Other authors have also written about journeys that were undertaken as a way of coping with grief, like Cheryl Strayed, who wrote her bestselling book Wild: From Lost to Found on the Pacific Crest Trail about an epic backpacking trip she took while grieving her mother’s death.
If you think you might benefit from some “grief travel” of your own, it’s important to be prepared. Here are some tips for planning your first journey:
Start local and go small
The first time you venture out into a new place while you are grieving it can help to stay fairly close to home and limit your time commitment. For example, after my mother’s death I planned a special trip to a botanical garden that was just 90 miles from my house. I set aside a half-day for the trip, which didn’t disrupt my schedule much and let me see how I felt when I was outside my usual comfort zone.
Before I went to the botanical garden I did some research to see what it had to offer. I found that there were lots of walking paths and benches in private areas that would lend themselves to quiet moments and meditation, which was exactly what I needed at that time.
You might feel more comfortable in a busy area with less solitude so it’s important that you know yourself and have a sense of what will work for you. However, during a time of grief you might not know what’s best for you or how you will react and it’s okay to experiment with different locations and settings. If you start local you’ll be able to change the plan quickly if it’s not right for you.
Choose a destination that has meaning
I decided on the botanical garden for my first journey because I knew my Mom would have enjoyed going there with me. She loved flowers and the beautiful displays at the botanical gardens would have thrilled her.
On other grief journeys I have hiked to places my Dad would have loved and visited places we had all once experienced together as a family. Such special locations helped create positive ties to the past for me and brought back pleasant memories.
Keep your loved one in your thoughts
The day I visited the garden I “invited” Mom to join me on the trip and as I walked along the paths there I imagined what she would say and how she would react. I felt comforted by her presence and was reminded that I could still share special moments with her even though she could no longer be physically present with me.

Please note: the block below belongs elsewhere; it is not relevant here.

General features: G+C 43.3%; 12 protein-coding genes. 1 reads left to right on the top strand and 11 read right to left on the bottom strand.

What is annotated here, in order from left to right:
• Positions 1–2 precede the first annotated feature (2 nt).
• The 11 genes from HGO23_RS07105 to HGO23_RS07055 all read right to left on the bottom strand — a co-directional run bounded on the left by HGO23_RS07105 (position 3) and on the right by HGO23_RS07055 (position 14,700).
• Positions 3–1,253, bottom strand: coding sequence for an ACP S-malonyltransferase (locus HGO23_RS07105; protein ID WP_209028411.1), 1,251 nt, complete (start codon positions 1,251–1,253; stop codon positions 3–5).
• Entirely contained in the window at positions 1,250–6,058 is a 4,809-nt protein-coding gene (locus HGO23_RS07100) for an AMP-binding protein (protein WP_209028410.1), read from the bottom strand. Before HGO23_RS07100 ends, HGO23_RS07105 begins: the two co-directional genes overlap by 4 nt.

Remember that grief travel isn’t meant to be a distraction from grief or a way of forgetting the pain of loss.
Grief travel is an opportunity to embrace grief as part of your ongoing life and discover how to live the “new normal” that loss has created for you.
Bring a journal and a camera
Recording your experiences in words and photos will give you a tangible reminder of your journey and help you focus in on the experience so that you don’t just “go through the motions” while you are there.
Take time for contemplation
While I was in the botanical garden I stopped a few times to meditate in the lovely surroundings. It helped me slow down my pace and notice everything around me, like the beautiful colors and the sounds of flowing water.
The value you derive from your grief travel experience will be determined by the quality of the intention you put into it. So take your time, breathe deeply and utilize all your senses as you engage with your surroundings.
Accept your emotions as they are
On your grief travel experience you might feel overwhelmed with sadness but you might also find surprising joy during the journey, as I did in the botanical garden. Allow your feelings to arise naturally without judgement and observe them as they flow through you. Then take time to reflect on any memories or emotions that come up by writing about them in your journal.
Notice the “small things”
Another way to deepen the meaning of your grief travel experience is to pay attention to the small signs and symbols around you that might otherwise go unnoticed. On my journey through the botanical garden I had several experiences that reminded me of my mother: a chickadee singing in a grove of trees, a tiny waterfall in a nearby stream, and a “scripture garden” that would have filled her with joy. These little moments enriched my visit that day and helped me feel connected to Mom and to all living things.
Find your own unique path
Wherever you choose to go on your grief travel adventure, the path will be uniquely yours as you explore your loss and pain. Go slow, listen to your heart and be gentle with yourself. Stay flexible so you can make changes when needed and accept any obstacles that arise.
Grief comes into our lives to change us and help us grow–but that doesn’t happen easily. Wishing you meaningful travels and inspirational trails in the days ahead as you plan your own journeys!